8. Dark Under-Eye Circles and Puffiness

Chronic allergies dilate blood vessels and can cause them to leak, which creates puffiness and that telltale dark purple-blue hue. “Many people don’t even realize they’re suffering from allergies. They come in wanting a professional dermatologic fix because they think it’s too early or late in the season for pollen, or they’ve never had a problem before,” explains Ranella Hirsch, M.D., a Boston dermatologist and past president of the American Society of Cosmetic Dermatology and Aesthetic Surgery.

And because allergens also trigger the release of histamine, a chemical that contributes to the puffiness and can make eyes itchy and runny, you rub your eyes. A lot. Which only makes the swelling and discoloration worse. “By irritating the thin skin around your eyes, you may even create more leaky capillaries,” says Hirsch.

9. Pimples on Your Nose and Forehead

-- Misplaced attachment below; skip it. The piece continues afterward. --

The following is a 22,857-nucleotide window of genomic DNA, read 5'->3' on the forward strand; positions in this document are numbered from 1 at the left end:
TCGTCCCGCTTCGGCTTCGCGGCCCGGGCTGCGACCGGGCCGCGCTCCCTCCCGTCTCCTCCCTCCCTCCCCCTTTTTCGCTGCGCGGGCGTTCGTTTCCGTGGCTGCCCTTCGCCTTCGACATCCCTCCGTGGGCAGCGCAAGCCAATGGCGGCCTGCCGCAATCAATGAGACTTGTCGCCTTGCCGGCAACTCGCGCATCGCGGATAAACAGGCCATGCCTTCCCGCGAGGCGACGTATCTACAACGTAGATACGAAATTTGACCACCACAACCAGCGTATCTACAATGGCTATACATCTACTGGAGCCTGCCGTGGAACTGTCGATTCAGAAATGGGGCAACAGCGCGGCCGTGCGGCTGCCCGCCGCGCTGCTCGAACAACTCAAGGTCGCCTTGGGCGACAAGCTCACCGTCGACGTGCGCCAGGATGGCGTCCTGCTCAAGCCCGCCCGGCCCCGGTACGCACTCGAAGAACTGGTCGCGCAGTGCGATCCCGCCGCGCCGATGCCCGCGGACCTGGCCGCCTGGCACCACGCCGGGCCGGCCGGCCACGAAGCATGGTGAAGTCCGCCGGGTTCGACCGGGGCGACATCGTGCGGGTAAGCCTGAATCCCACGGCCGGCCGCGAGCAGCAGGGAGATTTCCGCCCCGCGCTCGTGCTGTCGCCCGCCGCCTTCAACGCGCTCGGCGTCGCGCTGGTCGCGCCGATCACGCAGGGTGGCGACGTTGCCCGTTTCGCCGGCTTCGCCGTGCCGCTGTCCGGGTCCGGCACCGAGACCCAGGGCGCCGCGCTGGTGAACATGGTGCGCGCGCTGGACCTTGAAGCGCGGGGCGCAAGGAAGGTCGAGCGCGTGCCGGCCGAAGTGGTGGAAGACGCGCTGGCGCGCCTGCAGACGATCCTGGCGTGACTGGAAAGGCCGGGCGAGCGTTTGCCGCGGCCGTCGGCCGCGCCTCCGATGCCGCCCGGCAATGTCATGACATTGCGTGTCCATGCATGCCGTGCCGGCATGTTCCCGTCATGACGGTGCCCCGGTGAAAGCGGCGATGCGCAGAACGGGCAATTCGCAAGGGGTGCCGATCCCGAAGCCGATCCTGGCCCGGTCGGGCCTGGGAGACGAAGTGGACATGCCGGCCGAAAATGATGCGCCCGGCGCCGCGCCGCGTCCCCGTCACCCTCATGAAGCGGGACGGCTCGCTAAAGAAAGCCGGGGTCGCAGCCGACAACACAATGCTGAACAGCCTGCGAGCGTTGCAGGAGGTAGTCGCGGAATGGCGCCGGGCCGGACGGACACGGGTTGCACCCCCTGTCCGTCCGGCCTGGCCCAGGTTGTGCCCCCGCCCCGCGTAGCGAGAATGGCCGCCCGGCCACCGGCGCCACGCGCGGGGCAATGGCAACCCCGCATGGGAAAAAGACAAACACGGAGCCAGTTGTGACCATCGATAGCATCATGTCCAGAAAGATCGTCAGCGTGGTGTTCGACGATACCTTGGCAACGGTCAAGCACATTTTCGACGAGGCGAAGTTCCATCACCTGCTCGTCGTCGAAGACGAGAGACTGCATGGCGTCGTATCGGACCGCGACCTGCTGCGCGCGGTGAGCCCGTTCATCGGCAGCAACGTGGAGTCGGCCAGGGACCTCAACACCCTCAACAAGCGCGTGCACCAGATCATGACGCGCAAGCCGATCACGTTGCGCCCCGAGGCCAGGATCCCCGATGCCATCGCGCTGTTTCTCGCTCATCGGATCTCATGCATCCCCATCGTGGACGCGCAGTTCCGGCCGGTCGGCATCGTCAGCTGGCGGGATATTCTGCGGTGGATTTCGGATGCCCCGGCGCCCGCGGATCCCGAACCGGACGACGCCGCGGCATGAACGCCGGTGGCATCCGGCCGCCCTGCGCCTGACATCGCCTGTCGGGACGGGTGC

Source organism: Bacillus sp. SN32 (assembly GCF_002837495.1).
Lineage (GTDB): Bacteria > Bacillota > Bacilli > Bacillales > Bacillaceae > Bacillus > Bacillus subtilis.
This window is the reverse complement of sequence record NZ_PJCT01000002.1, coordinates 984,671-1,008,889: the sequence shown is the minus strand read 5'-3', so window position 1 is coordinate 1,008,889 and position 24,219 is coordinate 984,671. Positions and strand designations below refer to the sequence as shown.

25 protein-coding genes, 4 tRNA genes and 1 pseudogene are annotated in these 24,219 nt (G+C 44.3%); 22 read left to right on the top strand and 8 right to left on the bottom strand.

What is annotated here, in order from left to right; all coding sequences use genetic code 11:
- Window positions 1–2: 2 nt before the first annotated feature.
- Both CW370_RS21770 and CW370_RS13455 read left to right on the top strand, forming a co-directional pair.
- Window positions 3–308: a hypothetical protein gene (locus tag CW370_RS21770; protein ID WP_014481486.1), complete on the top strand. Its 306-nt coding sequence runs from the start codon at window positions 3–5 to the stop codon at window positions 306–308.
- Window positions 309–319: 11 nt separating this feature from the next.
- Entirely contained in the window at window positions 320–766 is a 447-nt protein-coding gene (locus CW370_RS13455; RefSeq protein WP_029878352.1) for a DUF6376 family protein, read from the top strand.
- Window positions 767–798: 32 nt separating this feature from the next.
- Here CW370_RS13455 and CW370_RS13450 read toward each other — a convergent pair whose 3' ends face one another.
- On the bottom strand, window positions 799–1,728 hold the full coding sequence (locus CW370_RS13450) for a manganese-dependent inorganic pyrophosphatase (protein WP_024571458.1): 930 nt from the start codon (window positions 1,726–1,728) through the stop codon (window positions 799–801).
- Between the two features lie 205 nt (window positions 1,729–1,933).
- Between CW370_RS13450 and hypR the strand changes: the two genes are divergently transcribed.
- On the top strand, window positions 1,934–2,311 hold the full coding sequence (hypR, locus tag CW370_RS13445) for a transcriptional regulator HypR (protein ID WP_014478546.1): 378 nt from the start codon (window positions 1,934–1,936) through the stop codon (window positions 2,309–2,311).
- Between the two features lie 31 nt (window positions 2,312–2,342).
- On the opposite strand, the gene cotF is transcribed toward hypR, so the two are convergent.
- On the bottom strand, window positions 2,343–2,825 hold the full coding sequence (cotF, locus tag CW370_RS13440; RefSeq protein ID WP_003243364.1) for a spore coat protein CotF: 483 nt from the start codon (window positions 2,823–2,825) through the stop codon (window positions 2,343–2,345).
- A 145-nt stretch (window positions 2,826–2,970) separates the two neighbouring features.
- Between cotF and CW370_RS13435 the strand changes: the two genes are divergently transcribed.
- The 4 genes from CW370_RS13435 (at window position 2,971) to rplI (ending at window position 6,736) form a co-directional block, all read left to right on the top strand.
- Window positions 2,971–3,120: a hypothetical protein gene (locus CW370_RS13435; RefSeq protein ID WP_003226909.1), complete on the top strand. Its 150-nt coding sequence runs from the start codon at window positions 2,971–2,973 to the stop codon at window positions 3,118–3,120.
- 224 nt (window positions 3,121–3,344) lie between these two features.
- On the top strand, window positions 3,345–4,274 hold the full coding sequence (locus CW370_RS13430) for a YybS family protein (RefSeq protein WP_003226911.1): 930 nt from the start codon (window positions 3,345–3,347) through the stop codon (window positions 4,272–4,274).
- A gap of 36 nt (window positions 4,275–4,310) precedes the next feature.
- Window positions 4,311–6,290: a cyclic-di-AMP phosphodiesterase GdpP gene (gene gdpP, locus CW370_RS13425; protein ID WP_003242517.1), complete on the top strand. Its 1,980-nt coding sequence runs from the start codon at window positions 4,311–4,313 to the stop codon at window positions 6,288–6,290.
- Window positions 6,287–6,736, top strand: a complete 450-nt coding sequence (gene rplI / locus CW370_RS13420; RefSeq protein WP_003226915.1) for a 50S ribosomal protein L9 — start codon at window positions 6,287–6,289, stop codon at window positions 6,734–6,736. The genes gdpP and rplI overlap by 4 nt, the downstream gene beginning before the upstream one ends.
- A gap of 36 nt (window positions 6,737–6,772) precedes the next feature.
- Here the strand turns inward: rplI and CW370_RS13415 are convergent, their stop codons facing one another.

Your fight-or-flight stress response is the most likely trigger for T-zone breakouts. When you are stressed, your body releases adrenaline that can increase oil production and increase the likelihood of breakouts.

When stress hits (or in advance when you’re heading into a stressful week at work or school), apply a leave-on acne treatment to these areas or your entire face to be safe.

10. Pimples on Your Cheeks
Anything that touches your face for a long period of time can transfer pore-clogging dirt or bacteria to your skin. Clean your phone with antibacterial wipes daily, and use a hands-free device when you can. And seriously: Keep your hands off your face!

11. Pimples around Your Mouth
Residue from acidic foods (think lemon and vinegar-based dressings) can irritate your skin and cause inflammation, while the greasy remnants of fried foods (like chips, fries, and basically every other delicious food) can physically block your pores.